Finally, if you do not win in a claiming race, everything is not lost as your horses HV goes down! Which increases its chances in another type of race: the handicap races!
17-3 How to claim a horse? What are the rules to place a bid?
To claim a horse, a player has 10 minutes to place his bid (whose minimum amount is the claiming price). During this 10 minutes period that occur just after the race, only the number of bids is public, the bidded price are kept confidential.
After the submission period of 10 minutes, only the best bid is chosen.
The new and former owner is notified by private mailbox when the transaction takes place. Other candidates who submitted a bid not selected, are notified by for the outcome of their bid.
17-4 Do I need to race the claiming race in order to have the right to claim a horse during the auction time ?
No, any player can claim a horse, whether he was participating into the race or not.
17-5 Where does the money corresponding to a claiming horse purchase go?
The owner of the sold horse is credited of the claiming price.
The possible price difference between the winning bid price and the claiming price funds the Discipline Prize Pool to which it is related.
17-6 What is the rule in case of several top offers at the same price?
When there is more than one highest offer, it is the first offer made which is accepted.
17-7 When I place a bid, do I get my money back if the bid is rejected?
Of course! We will refund the amount debited from your account when you placed your bid if you are not the final buyer.
17-8 Can the owner of horse nominated into a claiming race put in his own bid in order to defend his horse and try to keep it?
Yes, that is possible: the owner can put in his own bid too to defend his horse and try to keep it. If he places the best bid and wins the silent auction, the owner is debited with the difference between his bid and the claiming price. This difference goes into the Club Cup kitty.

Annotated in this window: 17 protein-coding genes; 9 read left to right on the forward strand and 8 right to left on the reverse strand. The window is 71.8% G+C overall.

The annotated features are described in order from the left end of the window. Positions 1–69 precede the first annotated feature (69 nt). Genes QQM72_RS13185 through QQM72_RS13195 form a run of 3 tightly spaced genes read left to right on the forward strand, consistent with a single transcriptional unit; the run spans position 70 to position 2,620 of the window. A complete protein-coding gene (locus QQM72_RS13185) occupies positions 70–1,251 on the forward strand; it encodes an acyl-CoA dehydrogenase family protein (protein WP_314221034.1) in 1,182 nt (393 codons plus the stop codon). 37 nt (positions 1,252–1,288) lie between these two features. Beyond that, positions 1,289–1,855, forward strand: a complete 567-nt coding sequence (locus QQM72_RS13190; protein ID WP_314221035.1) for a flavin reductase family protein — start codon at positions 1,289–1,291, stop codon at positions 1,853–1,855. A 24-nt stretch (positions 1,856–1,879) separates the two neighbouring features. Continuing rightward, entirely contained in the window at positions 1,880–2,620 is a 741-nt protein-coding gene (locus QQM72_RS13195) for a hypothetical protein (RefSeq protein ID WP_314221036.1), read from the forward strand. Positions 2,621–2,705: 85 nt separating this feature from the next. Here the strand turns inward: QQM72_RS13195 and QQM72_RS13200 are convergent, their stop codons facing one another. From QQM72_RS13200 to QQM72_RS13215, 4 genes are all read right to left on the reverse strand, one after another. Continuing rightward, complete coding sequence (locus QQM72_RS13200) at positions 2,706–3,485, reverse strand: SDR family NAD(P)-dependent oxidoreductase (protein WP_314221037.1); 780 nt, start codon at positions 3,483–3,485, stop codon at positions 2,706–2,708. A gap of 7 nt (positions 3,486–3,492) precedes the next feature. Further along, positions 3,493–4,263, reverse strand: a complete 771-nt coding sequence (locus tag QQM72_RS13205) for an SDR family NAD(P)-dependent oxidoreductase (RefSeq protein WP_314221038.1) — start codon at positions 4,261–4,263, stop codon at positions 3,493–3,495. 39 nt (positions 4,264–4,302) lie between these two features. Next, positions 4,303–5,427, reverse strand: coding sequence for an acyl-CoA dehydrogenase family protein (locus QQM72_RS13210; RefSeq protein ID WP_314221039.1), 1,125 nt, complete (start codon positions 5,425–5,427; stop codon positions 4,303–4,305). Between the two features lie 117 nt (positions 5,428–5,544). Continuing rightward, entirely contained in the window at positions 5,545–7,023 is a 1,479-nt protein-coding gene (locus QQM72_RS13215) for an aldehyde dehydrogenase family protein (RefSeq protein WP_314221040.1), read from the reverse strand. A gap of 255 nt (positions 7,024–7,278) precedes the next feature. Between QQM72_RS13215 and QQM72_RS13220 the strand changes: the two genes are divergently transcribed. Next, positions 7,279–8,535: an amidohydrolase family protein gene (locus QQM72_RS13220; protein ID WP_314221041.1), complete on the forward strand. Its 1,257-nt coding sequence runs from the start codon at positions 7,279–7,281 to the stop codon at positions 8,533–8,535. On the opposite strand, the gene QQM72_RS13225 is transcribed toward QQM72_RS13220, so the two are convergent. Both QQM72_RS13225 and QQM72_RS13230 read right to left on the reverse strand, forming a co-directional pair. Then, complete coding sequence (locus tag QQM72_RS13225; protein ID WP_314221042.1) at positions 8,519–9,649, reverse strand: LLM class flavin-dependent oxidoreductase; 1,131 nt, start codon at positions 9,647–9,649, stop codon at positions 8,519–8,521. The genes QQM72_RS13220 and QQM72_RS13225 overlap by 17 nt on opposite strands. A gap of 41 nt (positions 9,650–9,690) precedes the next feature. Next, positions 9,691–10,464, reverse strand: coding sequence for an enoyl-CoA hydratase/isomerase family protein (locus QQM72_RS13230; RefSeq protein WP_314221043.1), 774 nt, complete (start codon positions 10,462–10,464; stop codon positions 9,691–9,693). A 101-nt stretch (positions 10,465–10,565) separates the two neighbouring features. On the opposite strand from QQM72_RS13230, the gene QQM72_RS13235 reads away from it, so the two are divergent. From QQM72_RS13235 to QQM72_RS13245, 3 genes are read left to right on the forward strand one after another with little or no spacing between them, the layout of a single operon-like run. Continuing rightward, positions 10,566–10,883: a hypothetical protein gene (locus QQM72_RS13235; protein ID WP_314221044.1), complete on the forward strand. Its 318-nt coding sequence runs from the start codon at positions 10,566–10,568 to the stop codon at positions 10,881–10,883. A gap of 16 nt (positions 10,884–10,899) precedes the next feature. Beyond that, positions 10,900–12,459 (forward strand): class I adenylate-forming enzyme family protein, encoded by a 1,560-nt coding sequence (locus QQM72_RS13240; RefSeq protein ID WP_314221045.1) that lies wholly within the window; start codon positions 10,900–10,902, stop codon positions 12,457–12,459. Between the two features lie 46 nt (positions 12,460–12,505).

17-9 How to claim a horse (claiming race) ?
From the claiming horse list page, click the link "Buy" in the penultimate column named "Claiming". A pop-up window then appears, into which you simply submit your price and confirm your bid.
At the end of the tendering period which lasts 10 minutes from the finish of the race, you receive a message that tells you the result, whether you're the new owner or if you lost the auction.
17-10 How many bids can we place as a potential buyer?
You can only place one offer on the same horse during the sales period. Once transmitted, you cannot not modify your bid. You can bid for several horses.
17-11 Why cannot we see the horse 's genetic squares when it is for sale in a claiming race?
The genetic information of horses running in a claiming race is only made public if requested by the owner. Unlike other horse auctions where it is compulsory to give this information, no genetic information will be given prior to the race or whilst the bids are being placed (which lasts ten minutes just after the race's arrival).
This confidentiality over the horse's genetics in claiming races requires the owner to be even more strategic when selecting which horses they want to put in for the race.
It is therefore down to the potential buyer to consider other factors when deciding whether it is worth purchasing the horse or not.
Other factors may include: the horse's ancestors, current race time, the quality of the trainer and the jockey, the honours' list, the race history etc.
17-12 Are claiming races taken into account for the Monthly Team Challenge?
Of course! A claiming race is never a Team Race. ALL races are taken into account in the Monthly Team Challenge, except Team Races!
The Random Number Generator (RNG), scaling, and mapping algorithms used (in small proportion) in the transmission from one generation to another of genetic factors (heredity and breeding algorithms) have been independantly evaluated as fair and not predictable.